This is an article taken from The Sunday Telegraph 1st December 2019:
it does ask the question should we take steps to minimise any possible cross infection issues when applying makeup. Many people get made up in the bathroom where the risk of contamination is relatively high. I would suggest a simple step of have high quality wipes and spray along with hand sanitiser that is active against the likes of E Coli, Staphyloccus, Noro Virus available in every bathroom across the country. The cost of this will be lesss tham some quality face creams and a lot of other quality cosmetics. Look at purchasing Clinell wipes and sprays plus Purell VF+ formula.
Not a good look… make-up bags a haven for bacteria, says study
By Laura Donnelly, Health Editor
IT’S a finding that might just take the gloss off the party season; nine in ten used make-up products are harbouring potentially deadly bacteria, research shows.
The study of almost 500 items including lipsticks, eyeliners, mascaras and beauty blenders found superbugs were rife, with pathogens likely to be hiding in every cosmetic bag.
E. coli, Staphylococcus with high levels of antibiotic resistance, and fungus were among the main culprits isolated in new research by British scientists.
The study found that beauty blenders – an increasingly popular product, used to apply skin foundation – had the highest levels of potentially harmful bacteria. In total, 92 per cent of them were found to be carrying some kind of germ.
The scientists behind the study suggested sloppy bathroom habits were largely to blame. The study found 93 per cent of such products had never been cleaned – though 64 per cent of them had been dropped on the floor.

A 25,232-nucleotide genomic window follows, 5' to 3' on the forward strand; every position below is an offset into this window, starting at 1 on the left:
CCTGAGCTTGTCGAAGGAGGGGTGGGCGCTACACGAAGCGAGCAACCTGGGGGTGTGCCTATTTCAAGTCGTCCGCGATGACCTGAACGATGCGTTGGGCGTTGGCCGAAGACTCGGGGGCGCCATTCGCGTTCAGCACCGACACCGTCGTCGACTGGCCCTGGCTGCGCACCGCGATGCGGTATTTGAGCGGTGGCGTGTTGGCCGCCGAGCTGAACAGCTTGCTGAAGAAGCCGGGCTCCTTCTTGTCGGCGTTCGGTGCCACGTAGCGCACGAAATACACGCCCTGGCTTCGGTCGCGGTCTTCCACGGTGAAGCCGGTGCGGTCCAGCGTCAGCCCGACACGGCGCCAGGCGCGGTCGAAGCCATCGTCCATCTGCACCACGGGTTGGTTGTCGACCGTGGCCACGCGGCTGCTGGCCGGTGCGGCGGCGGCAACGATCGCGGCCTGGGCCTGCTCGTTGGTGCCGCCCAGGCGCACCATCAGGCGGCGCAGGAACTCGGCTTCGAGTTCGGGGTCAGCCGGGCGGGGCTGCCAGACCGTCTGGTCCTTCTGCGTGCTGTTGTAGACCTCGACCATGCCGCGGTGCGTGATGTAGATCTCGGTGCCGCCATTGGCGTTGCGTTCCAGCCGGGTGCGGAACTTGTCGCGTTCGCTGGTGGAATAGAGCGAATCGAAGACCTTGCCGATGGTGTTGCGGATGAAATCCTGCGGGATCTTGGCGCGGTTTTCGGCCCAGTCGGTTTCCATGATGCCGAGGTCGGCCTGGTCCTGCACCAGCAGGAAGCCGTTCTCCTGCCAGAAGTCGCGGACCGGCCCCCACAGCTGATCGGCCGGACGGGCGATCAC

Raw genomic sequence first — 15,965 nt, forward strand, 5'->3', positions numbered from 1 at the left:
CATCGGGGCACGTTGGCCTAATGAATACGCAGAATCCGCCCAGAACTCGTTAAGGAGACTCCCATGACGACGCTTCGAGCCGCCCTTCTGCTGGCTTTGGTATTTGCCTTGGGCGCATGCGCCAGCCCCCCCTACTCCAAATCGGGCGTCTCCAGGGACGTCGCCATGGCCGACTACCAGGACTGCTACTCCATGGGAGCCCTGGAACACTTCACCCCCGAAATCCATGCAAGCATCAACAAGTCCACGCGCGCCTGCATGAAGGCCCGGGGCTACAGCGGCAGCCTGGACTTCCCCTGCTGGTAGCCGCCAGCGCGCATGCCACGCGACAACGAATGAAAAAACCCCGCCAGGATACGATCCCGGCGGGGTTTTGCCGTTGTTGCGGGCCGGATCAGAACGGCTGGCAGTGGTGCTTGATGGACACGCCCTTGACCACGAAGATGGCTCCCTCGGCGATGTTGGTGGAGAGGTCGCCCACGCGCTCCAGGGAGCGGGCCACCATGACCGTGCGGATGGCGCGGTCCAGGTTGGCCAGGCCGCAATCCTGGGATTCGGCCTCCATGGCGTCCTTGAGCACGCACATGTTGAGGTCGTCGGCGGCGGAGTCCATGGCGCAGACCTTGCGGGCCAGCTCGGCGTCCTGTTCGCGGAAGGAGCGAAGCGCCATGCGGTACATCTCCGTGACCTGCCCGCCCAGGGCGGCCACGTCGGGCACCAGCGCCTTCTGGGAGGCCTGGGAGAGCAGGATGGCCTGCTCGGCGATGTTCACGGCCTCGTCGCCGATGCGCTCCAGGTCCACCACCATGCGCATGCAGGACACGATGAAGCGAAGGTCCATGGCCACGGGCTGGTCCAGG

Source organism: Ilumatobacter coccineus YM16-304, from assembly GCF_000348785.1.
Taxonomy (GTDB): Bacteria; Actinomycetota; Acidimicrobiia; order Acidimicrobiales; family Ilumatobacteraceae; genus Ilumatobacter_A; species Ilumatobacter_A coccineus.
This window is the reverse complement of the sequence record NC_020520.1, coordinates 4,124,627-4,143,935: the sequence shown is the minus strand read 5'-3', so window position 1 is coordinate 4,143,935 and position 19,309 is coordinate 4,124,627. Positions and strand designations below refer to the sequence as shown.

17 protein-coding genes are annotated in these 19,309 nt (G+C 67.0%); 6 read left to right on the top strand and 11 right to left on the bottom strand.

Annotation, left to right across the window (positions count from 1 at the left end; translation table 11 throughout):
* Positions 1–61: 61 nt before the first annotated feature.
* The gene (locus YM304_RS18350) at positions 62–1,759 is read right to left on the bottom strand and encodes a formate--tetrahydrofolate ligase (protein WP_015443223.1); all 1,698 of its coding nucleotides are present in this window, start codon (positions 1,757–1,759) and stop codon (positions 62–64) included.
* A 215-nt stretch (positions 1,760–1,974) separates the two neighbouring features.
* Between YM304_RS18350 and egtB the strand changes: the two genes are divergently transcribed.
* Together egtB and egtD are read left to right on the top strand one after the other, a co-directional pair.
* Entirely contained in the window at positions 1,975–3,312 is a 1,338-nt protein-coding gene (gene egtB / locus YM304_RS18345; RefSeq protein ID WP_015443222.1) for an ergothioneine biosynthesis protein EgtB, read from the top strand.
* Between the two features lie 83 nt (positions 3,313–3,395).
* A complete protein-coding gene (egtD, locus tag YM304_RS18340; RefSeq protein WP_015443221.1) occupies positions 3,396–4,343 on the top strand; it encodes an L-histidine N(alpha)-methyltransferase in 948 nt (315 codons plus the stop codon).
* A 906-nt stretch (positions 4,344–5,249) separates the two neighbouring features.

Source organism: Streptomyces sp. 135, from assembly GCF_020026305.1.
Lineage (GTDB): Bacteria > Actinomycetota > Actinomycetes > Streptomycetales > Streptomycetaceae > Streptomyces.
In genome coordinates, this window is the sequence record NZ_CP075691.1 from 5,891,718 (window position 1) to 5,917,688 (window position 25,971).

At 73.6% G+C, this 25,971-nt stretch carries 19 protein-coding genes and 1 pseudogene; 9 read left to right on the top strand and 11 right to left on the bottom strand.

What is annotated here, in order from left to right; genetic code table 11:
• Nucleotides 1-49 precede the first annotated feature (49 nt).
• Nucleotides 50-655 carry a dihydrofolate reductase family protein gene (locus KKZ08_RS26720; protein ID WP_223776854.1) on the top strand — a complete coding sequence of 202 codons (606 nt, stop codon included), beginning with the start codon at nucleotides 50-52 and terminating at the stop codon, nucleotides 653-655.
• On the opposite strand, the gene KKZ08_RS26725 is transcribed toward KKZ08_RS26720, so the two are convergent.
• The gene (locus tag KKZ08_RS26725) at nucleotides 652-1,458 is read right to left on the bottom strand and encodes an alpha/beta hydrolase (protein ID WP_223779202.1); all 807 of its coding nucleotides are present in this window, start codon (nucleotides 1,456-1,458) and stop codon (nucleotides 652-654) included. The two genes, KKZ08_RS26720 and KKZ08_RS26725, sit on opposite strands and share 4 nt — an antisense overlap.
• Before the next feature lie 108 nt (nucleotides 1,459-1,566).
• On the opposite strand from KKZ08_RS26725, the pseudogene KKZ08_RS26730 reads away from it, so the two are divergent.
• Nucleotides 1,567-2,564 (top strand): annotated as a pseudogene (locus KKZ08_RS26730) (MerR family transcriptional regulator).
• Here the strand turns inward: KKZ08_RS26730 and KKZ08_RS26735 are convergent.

Eyeliner and mascara also fared badly, with around four in five found to be carrying germs, as were three quarters of lipsticks.
Experts warned that as well as causing skin and eye infections such as impetigo and conjunctivitis, such germs can cause blood poisoning, which can be lethal. In the research by Aston University, and published in the Journal of Applied Microbiology, scientists examined 467 lipsticks, lipglosses, eyeliners, mascaras and beauty blenders, which were donated after being used.
In total, 56 per cent of lipsticks and 55 per cent of lip glosses were found to be carrying Staphylococcus bacteria, along with 69 per cent of mascaras, 72 per cent of beauty blenders and 77 per cent of eyeliners. More than a quarter of beauty blenders and one in ten lipsticks and lipglosses were harbouring E. coli and other closely related germs and 57 per cent of beauty blenders, along with 37 per cent of lipsticks and 28 per cent of eyeliners, were found to be carrying fungi.
Scientists said products used to apply make-up must be washed regularly, and warned against sharing items, or using make-up testers found on beauty counters.
Dr Amereen Bashir, a researcher, said: “Consumers’ poor hygiene practices when it comes to using make-up, especially beauty blenders, is very worrying when you consider that we found bacteria such as E. coli breeding on the products we tested.”
She added that “more needs to be done to help educate consumers and the make-up industry as a whole” and researchers have called on manufacturers and regulatory bodies to make expiry dates and cleaning requirements more prominent on packaging.
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